Ah, under the sea this time. From the trips above 14,000 feet, I started 2010 off below 60 feet. John and I took two sets of dives at St. Thomas to begin the new year right.

The first dive was to a cement tanker that had sank to 92’ of depth. The tanker was made out of cement simply to prevent it from decaying. Fortunately, the deck was at 60’, so I didn’t have to get too out of my league. It was pretty awesome seeing my first real wreck dive and getting to explore all the nooks and crannies that had opened up when it sank.


To cap off 2009, my Dad and I took our first jaunt through Yosemite. We drove in on September 12 through the dark to find ourselves at backpacker camp. Well, we didn’t quite make it there, but we were a short walk over a bridge away.

The first day we started at Happy Isles and trekked up the windy John Muir trail up past Nevada falls. All the way up the trail we knew we were doing something wrong as almost everyone was coming down the hill and we were going up, with packs no less. Trudging along though, we made quick time on the trail. At the falls we had a great little lunch and watched the piles of people pass by. We turned right and then took the Panorama trail back over to Illouette falls where we spent the night. The original goal was to make it to glacier point, but both of us were still a little green at the backpacking thing and knew a worse day lay ahead.

The second day we woke up early at around 6 and began the trek to half dome. We worked our way back to Nevada falls and then turned right up the trail towards half dome. The best decision we made was to drop our packs at little yosemite valley. With a lighter load, we slowly cruised up and up. When we got to the sub-dome, my dad had to call it quits and sat out while I climbed up the cables to reach the summit. What was amazing to me was how big half dome actually was. You could play a full on game of football up there! We came back down, going the route of the mist trail this time, and enjoyed a nice liesurely stroll back to the car. After 21 miles and 6000’ of vertical elevation gain, we had far exceeded what I thought we could do. Next year though, Dad is making it to the top!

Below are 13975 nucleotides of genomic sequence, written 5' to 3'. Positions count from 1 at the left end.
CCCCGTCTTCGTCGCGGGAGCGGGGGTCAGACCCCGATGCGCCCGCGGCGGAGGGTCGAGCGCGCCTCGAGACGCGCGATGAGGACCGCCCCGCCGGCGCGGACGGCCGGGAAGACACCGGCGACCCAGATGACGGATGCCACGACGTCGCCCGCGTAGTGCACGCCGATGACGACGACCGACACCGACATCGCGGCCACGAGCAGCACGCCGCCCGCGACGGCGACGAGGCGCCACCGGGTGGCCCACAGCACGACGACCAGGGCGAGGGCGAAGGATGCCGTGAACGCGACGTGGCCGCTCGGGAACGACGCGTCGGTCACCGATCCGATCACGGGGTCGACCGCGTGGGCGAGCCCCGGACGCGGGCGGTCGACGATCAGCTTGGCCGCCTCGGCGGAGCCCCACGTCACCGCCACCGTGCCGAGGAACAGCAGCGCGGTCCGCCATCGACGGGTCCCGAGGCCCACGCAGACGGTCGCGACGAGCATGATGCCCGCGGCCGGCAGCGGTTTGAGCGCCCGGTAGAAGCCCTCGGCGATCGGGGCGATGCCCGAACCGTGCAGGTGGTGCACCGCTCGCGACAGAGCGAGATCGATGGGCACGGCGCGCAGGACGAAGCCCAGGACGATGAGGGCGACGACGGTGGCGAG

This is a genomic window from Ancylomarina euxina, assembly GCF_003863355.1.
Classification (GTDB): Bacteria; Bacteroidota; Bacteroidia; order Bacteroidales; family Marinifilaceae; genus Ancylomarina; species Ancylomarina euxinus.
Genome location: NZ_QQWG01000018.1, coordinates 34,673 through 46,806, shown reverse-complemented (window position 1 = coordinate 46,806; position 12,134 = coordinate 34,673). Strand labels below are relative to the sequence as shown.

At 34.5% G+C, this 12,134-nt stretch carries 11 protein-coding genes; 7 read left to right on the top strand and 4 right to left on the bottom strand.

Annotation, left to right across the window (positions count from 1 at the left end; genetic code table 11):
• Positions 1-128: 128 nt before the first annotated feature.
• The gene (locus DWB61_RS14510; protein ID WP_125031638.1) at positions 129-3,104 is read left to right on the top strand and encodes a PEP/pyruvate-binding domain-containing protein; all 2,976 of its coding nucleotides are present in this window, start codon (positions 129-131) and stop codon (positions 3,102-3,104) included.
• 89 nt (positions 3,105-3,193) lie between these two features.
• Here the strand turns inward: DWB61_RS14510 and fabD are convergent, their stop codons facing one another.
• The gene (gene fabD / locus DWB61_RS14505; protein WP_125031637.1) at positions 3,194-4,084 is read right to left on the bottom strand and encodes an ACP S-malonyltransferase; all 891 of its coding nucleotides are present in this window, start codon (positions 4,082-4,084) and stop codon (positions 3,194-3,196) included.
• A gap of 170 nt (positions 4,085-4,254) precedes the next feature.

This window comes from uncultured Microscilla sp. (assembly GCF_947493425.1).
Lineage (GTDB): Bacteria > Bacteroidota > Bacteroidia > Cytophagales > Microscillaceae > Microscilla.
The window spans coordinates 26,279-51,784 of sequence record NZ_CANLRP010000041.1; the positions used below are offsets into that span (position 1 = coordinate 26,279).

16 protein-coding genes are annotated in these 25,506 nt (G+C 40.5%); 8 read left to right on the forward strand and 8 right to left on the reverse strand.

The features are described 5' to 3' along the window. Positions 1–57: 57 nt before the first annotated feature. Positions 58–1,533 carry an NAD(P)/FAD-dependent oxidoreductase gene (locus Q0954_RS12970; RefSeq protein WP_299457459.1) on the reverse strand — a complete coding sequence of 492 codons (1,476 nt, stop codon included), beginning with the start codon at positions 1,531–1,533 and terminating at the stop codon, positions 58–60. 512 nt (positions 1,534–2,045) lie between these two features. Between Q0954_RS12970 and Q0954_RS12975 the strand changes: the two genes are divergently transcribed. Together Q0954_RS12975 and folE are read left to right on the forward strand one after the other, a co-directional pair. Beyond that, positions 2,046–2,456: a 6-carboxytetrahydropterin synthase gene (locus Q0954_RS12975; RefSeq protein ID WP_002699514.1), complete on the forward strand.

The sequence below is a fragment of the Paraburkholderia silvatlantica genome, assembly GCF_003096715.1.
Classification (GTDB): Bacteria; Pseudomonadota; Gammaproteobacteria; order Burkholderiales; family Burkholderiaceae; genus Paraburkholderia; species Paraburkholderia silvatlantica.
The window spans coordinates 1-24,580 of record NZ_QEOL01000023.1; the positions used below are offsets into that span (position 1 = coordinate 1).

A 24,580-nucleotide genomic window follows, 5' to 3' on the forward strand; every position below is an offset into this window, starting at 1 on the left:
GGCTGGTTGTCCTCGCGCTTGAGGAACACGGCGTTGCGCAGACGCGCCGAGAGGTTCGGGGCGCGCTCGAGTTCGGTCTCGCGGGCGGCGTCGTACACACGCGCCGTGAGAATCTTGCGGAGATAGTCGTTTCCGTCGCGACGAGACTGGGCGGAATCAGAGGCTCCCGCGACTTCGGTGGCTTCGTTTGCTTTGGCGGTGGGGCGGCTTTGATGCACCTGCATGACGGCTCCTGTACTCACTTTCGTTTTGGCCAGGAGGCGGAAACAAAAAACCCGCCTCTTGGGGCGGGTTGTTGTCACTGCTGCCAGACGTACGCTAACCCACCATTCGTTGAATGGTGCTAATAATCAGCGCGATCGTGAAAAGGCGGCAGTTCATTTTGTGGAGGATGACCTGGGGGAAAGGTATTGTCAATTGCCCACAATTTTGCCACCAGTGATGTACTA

Ben and I weren’t satisfied with only climbing Shasta, so we decided to head out for another fourteener. We decided that it would be fun to go for something that was hard, but had no ropes required. After a long night drive through Yosemite and Bishop, we found ourselves camped up next to the Big Pine Creek.

Waking up early the next morning, we packed up camp and drove up to glacier lodge. There we started hiking up the trail. Unfortunately we ended up on the north fork of the big pine trail for about half an hour and had to loop back to the south fork. With an extra two miles under our belt, we finally started up the south fork of the big pine creek trail around noon. We then slowly worked up the trial past a gorgeous waterfall and through the woods above it. At this point I had vastly overestimated my strength and was dying as we trudged through the bolder field to hit finger lake. Next year, I pledged to be in better shape.


Mt. Shasta is an active volcano that is taller than everything around it. Almost all of the other fourteeners in California live within a 90 mile radius of Bishop, California, a 7 hour drive to the south. The volcano hasn’t erupted in 200 years, but one never knows when this will change.

The whole idea for the trip originated from a trip Ben and I took the year before out in Tahoe. We wanted to climb something taller and harder as Tahoe and only taken us to a balmy 9800’. Ben had also taken a trip with a few other interns weeks before to Mount Whitney, so we were armed with a pretty solid crew to climb.


From the back of Heidi’s cabin in Colorado, you have a great view of a little mountain. To most people, it would be just fine to sit there and enjoy the view, but I wasn’t satisfied. I decided we had to climb it. So getting to a late start at 11am, we left for a quick climb. This was the first time I had ever experienced bouldering, talus, and some light class 3 climbing, but it was a true blast. After a quick jaunt up 1200’ to the peak at around 9000’, we had a fantastic view of the Poudre river and all of the valley around.

I look forward to our next romps in Colorado, but this mountain will always have the most meaning as it being the first summit I ever climbed. Oh yeah, and I got to climb it with my gorgeous fiance... always a perk.